We exist in the interval between the massive Pleistocene lake that was just here and the lakes of the future yet to come.

Given that our planet is 4.6 billion years old, humans who are alive in 2011 are living instantaneously with Lake Bonneville. The passage of time that separates us from waves that shaped the beach terraces within the Bonneville Basin is an imperceptible flash. The massive body of the Lake lapped continuously at this level for over 17,000 years — a minute frame in geologic time.

At its maximum around 15 millennia ago, Lake Bonneville broke through an alluvial fan in Red Rock Pass, Idaho, and precipitated a catastrophic flood that surged west to the Pacific Ocean. The Lake level dropped more than 300 feet in a matter of days.

The visual essay of our journey through the Basin follows still vivid traces of the Lake that exists today. It documents infrastructure (highways, military installations, mines, parks, suburban housing) constructed in—and because of—the lake-cut contours of the Basin. Infrastructures exist on surfaces that are conveniently flat, hard, filled with valuable minerals and commanding of scenic views—all thanks to the Lake’s current recession.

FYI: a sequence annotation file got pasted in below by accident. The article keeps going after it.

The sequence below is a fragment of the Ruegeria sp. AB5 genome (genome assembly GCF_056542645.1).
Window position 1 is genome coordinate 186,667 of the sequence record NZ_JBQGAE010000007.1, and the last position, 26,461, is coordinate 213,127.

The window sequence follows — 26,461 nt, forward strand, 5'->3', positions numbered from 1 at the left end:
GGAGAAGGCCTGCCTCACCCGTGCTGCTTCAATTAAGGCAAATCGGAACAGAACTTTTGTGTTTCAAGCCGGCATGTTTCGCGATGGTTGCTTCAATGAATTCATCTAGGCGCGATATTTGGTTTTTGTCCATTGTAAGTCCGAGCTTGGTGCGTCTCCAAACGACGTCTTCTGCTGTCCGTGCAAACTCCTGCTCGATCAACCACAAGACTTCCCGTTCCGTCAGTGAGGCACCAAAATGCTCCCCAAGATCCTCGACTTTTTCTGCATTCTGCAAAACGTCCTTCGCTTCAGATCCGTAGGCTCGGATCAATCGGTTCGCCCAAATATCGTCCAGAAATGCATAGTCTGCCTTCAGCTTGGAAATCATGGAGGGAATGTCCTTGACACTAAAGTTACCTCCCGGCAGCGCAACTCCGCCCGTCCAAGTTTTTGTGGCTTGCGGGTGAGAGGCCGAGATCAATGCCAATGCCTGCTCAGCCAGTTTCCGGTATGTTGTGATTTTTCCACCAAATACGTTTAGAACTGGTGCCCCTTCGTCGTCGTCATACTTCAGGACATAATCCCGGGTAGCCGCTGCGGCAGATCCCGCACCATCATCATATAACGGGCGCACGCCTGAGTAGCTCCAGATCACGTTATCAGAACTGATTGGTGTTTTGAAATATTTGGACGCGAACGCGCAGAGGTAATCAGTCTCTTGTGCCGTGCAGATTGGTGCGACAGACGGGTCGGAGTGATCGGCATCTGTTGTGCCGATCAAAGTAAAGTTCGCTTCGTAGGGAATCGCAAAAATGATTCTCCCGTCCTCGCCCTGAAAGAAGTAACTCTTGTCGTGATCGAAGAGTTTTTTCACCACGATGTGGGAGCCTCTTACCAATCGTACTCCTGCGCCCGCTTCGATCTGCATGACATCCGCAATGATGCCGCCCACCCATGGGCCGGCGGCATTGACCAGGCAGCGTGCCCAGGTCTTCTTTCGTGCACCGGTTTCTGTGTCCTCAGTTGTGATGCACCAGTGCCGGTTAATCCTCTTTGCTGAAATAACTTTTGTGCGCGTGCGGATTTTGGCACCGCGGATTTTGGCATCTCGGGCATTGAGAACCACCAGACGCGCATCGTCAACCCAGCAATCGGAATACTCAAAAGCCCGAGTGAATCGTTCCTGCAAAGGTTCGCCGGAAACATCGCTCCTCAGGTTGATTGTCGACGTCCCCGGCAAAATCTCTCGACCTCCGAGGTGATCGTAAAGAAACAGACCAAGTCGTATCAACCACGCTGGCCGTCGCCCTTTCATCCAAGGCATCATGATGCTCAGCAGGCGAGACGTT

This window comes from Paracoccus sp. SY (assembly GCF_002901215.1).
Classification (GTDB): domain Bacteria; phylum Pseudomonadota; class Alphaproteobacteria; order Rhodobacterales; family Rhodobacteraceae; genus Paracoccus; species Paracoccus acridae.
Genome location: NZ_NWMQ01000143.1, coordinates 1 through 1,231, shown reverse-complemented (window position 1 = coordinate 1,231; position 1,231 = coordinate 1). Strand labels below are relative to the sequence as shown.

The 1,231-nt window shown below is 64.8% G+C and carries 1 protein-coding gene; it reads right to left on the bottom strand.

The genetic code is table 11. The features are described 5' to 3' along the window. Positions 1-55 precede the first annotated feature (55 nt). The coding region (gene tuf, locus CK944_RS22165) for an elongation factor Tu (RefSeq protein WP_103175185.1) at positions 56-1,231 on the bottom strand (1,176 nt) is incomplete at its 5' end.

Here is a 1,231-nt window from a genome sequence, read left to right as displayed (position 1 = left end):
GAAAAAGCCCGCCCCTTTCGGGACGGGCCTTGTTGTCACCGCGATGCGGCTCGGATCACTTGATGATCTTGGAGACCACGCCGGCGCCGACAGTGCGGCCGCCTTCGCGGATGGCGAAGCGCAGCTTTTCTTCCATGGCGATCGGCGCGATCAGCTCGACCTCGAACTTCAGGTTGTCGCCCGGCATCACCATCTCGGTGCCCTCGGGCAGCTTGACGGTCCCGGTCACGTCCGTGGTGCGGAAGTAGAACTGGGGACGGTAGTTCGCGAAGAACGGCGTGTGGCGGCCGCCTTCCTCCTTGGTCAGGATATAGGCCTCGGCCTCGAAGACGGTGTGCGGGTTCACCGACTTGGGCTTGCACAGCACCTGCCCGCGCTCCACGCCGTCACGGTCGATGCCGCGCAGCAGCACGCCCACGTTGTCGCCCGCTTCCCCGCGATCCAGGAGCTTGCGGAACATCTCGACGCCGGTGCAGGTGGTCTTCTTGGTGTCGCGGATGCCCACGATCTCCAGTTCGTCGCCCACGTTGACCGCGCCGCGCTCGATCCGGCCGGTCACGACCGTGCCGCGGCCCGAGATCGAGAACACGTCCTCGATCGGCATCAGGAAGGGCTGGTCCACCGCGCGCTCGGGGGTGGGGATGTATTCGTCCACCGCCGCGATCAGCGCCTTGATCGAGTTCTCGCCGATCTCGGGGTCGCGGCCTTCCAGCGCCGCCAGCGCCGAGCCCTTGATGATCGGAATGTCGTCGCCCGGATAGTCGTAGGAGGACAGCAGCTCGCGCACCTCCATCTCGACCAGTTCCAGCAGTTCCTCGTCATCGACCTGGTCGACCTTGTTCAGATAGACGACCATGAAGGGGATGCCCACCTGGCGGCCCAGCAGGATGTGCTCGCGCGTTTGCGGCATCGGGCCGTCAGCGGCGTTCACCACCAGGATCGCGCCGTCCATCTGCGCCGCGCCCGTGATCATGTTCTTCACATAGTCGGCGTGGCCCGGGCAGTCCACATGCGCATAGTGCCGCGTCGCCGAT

The resulting photo essay, Geologically It's Now is published in the publication accompanying the Landscape Futures (2013) edited by Geoff Manaugh.

Below the Line was a two week field-based research trip/performance work following the ancient shorelines of Pleistocene Lake Bonneville throughout the Bonneville basin (most of present day Utah) in May 2010. Lake Bonneville once spanned more than 20,000 square miles and had a depth of over 1000 feet. For two weeks we gathered materials to document and creatively respond to the ancient shores of Lake Bonneville, using photography, drawing, super 8 film, and GPS mapping/logging. The Below the LIne project was supported by a CLUI Wendover residency, 2010.


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